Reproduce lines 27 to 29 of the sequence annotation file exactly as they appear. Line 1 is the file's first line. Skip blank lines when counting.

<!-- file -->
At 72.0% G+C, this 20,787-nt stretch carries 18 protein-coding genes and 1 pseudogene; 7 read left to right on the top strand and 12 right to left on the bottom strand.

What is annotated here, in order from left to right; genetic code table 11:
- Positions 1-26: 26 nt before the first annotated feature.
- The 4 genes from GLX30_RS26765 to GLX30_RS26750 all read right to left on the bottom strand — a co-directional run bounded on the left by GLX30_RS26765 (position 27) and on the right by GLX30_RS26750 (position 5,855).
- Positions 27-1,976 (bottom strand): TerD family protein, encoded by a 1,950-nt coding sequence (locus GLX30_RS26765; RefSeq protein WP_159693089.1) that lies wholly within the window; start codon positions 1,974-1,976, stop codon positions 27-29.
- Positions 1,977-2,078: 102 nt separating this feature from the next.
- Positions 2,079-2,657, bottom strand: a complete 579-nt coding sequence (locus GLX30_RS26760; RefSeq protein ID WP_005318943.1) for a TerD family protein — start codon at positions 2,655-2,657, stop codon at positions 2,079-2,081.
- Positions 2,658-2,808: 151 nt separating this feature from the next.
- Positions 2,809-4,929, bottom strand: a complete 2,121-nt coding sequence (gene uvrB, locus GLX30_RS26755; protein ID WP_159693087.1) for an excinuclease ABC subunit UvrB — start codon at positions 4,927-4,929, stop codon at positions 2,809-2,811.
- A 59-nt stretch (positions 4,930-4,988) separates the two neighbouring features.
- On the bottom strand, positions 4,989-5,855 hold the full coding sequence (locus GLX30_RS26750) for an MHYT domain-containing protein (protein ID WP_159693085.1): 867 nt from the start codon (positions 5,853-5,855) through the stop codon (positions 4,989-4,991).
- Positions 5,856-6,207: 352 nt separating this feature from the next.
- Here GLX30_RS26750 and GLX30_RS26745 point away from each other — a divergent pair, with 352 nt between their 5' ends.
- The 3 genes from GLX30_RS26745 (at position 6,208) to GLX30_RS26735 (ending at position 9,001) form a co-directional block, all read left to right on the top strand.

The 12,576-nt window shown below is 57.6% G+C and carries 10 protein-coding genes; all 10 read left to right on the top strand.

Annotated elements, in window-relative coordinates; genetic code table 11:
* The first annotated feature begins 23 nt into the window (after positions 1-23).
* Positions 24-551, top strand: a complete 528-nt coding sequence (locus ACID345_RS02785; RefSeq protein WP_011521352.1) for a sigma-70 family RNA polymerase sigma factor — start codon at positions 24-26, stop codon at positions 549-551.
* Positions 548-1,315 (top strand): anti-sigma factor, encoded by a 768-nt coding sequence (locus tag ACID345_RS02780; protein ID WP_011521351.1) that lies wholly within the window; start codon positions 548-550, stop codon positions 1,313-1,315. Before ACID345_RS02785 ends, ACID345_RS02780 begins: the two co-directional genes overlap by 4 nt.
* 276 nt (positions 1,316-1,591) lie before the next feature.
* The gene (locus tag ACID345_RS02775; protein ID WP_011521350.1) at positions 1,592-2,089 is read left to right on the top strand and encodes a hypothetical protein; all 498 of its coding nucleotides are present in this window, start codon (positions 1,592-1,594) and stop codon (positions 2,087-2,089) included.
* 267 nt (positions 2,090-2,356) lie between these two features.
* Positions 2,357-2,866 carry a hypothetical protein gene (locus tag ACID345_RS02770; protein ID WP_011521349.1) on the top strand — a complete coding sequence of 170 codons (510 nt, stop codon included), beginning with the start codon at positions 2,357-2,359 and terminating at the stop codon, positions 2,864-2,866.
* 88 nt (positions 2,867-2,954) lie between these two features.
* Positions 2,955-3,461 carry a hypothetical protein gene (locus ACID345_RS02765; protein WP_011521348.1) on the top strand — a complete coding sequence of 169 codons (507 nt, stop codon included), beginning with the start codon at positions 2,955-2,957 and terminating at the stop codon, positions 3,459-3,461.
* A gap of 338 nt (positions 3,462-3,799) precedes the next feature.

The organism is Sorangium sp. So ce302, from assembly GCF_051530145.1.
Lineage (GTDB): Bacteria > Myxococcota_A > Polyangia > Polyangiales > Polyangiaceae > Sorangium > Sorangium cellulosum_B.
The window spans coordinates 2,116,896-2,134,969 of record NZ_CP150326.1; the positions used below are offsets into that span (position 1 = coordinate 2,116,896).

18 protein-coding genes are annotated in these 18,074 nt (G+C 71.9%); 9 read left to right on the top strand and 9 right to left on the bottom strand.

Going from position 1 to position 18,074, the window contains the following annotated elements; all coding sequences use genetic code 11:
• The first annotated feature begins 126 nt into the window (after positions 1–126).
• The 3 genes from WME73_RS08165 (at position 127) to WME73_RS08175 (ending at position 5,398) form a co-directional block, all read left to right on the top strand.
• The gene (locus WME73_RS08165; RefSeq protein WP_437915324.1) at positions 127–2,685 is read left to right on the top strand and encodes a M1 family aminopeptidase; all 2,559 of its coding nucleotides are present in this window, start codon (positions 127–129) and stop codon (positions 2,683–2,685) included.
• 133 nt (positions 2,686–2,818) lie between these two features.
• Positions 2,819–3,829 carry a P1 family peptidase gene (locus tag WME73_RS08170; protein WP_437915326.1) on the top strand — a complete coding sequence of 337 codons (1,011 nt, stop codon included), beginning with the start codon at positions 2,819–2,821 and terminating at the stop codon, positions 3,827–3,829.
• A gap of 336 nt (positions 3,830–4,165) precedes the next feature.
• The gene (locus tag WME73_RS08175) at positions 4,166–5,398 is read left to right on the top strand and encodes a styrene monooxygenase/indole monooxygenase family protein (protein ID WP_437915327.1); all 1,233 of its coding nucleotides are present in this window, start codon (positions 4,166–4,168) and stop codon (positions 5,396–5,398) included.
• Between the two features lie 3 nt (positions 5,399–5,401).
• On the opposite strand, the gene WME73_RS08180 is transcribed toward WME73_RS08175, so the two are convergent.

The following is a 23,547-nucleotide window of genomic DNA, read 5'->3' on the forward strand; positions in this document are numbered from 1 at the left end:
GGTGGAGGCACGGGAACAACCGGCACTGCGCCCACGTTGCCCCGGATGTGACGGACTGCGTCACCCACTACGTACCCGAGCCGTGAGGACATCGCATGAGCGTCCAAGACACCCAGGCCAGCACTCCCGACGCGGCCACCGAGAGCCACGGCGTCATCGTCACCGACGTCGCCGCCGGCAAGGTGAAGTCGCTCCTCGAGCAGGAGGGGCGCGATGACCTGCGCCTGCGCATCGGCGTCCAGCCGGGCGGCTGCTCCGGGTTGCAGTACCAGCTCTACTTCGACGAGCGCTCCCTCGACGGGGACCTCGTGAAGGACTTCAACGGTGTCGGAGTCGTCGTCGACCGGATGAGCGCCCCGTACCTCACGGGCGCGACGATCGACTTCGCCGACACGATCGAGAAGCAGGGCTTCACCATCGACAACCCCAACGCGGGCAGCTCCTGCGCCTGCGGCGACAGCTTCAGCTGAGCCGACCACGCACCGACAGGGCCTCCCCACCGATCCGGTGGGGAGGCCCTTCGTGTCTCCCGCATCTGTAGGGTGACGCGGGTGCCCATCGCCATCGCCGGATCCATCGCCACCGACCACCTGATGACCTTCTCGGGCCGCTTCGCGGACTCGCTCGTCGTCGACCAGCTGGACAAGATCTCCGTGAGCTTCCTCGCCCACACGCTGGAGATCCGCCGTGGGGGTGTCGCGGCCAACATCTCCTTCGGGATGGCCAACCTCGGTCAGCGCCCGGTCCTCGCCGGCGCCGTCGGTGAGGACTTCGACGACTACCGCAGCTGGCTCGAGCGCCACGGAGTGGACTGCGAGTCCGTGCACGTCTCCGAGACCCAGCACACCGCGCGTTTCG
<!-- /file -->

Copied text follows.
The organism is Sorangium sp. So ce302, from assembly GCF_051530145.1.
Lineage (GTDB): Bacteria > Myxococcota_A > Polyangia > Polyangiales > Polyangiaceae > Sorangium > Sorangium cellulosum_B.
The window spans coordinates 2,116,896-2,134,969 of record NZ_CP150326.1; the positions used below are offsets into that span (position 1 = coordinate 2,116,896).